Although one generally begins a custody matter in the juvenile court by filing a petition, to modify a previous custody order, one will need to file a motion to modify the previous custody order in the juvenile courts. Additionally, one needs to be aware that the initial ordering court will retain jurisdiction to modify its order if the child or one parent continues to reside in Virginia. If neither a parent nor the child continues to reside in Virginia, jurisdiction is determined as if the matter was going to be originally filed in Virginia. Thus, the Uniform Child Custody Jurisdiction and Enforcement Act (UCCJEA) will be controlling.
Under UCCJEA, jurisdiction is generally determined if Virginia is the home state of the child or Virginia was the home state of the child within six months before the commencement of the proceeding and the child is absent from Virginia but a parent or guardian acting as a parent continues to reside in Virginia. Furthermore, if a court from a different state fails to meet the requirements to exercise initial jurisdiction or a different state court has decided that Virginia is the proper forum and declined jurisdiction, Virginia may exercise jurisdiction over the matter. Finally, if no other state would qualify under the UCCJEA to exercise jurisdiction or all other states who could satisfy the requirements under the UCCJEA to exercise jurisdiction have determined that Virginia is the better venue, Virginia may exercise jurisdiction over the child.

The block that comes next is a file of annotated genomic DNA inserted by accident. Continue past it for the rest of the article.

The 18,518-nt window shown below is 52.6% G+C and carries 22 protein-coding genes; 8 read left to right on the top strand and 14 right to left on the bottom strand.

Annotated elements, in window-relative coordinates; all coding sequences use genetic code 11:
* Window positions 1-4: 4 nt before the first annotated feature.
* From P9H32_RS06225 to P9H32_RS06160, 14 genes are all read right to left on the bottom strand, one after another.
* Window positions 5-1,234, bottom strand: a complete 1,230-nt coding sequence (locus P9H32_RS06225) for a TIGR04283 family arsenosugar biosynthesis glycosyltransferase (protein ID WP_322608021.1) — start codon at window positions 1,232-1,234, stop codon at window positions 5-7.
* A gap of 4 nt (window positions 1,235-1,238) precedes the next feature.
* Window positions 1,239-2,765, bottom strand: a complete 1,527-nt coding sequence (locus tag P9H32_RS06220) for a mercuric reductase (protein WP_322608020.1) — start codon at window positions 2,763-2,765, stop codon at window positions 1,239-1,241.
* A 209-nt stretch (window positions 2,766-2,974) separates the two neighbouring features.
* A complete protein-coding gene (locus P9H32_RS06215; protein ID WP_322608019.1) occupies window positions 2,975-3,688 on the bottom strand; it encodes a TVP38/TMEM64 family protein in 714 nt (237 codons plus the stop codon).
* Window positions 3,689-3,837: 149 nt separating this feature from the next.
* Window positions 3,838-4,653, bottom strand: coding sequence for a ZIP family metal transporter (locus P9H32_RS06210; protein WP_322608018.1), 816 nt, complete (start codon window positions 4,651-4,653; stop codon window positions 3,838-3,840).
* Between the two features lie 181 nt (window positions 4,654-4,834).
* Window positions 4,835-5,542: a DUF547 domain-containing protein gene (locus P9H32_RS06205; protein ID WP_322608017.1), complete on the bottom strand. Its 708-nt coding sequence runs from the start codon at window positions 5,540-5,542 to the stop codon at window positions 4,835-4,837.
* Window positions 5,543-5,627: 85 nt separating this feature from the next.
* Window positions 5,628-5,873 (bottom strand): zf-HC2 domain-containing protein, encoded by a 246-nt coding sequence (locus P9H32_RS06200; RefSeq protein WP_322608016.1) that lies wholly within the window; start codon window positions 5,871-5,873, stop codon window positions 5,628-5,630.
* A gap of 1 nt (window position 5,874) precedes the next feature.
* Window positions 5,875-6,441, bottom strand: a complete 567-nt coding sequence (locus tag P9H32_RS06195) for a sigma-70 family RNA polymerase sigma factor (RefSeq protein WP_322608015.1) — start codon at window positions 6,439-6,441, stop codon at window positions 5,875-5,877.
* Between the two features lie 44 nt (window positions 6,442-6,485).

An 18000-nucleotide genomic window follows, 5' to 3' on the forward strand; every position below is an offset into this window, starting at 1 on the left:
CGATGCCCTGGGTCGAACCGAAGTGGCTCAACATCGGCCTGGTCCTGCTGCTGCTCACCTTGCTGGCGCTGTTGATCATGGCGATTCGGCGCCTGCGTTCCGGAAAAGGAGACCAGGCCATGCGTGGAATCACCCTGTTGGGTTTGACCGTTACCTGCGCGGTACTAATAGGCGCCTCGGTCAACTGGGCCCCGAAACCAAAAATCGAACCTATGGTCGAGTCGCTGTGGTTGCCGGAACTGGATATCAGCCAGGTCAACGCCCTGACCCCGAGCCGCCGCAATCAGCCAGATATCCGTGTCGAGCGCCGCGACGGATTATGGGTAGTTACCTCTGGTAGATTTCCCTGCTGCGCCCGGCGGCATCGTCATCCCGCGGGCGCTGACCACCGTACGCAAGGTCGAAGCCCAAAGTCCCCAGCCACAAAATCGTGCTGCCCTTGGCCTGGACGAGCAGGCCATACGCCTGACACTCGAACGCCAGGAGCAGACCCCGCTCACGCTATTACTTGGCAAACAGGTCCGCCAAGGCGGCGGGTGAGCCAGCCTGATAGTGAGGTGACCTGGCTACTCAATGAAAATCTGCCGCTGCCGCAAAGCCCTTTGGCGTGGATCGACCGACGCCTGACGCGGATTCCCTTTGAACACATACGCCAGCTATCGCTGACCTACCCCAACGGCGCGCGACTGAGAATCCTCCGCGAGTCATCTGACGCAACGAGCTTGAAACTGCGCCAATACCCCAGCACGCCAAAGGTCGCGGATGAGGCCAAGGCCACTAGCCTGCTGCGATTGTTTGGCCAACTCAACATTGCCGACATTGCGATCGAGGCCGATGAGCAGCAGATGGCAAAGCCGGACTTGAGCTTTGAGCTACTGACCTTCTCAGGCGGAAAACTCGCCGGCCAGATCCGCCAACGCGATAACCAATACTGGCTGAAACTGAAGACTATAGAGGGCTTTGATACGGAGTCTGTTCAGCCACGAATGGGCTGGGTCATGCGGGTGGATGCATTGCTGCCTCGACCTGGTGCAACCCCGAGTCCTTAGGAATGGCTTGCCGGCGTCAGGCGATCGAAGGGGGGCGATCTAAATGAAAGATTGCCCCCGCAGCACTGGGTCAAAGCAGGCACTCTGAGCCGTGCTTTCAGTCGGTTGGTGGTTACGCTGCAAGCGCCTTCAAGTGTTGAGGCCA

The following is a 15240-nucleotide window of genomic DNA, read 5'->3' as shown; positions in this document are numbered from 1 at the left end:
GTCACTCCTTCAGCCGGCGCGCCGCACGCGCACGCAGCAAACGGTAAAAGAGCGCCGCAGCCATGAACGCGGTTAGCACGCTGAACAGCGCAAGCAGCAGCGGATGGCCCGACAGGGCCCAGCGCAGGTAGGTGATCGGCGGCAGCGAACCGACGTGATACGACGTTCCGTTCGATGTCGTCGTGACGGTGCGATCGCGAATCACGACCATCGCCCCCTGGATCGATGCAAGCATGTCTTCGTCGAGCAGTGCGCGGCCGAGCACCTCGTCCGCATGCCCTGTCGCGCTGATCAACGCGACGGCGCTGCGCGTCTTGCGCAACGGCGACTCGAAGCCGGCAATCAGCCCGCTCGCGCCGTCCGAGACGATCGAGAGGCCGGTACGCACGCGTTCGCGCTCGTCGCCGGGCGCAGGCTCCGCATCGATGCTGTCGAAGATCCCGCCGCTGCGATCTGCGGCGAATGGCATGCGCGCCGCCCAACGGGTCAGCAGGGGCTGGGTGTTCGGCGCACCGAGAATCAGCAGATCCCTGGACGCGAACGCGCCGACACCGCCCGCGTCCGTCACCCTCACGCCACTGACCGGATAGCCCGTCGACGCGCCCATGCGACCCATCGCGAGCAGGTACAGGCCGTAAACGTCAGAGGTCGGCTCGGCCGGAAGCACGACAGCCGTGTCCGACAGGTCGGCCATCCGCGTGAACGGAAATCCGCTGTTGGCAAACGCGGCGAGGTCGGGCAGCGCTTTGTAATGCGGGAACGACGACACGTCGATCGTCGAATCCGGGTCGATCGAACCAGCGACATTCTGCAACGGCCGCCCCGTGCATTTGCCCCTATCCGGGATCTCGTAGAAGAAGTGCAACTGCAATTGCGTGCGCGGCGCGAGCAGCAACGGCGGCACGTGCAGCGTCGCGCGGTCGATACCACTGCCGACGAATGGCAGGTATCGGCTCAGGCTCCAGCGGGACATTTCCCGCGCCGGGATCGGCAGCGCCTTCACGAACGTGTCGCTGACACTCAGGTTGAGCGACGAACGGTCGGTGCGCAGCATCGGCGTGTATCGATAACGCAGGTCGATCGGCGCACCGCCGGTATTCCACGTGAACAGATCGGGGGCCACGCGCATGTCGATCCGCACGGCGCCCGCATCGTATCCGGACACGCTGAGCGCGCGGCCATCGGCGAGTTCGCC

To modify a court order for custody, the Supreme Court of Virginia opined in Keel v. Keel. 225 Va. 606, 303 S.E.2d 917 (1983) that two simple factors be considered. First, the courts consider whether a material change in circumstances has occurred. Second, courts consider whether a modification of the custody situation would be in the child’s best interest.
Unfortunately, there is no clear formula to determine if a modification is in a child’s best interest. Some factors that the Virginia Court of Appeals and the Virginia Supreme Court have noted are the preference of the child, remarriage by a parent, new employment, and death of a parent.
Jon Montagna received a Bachelor of Arts in Literature from American University in Washington D.C. and graduated Cum Laude from the University of Miami School of Law in 1999. Jon practices law in the Hampton Roads Virginia area.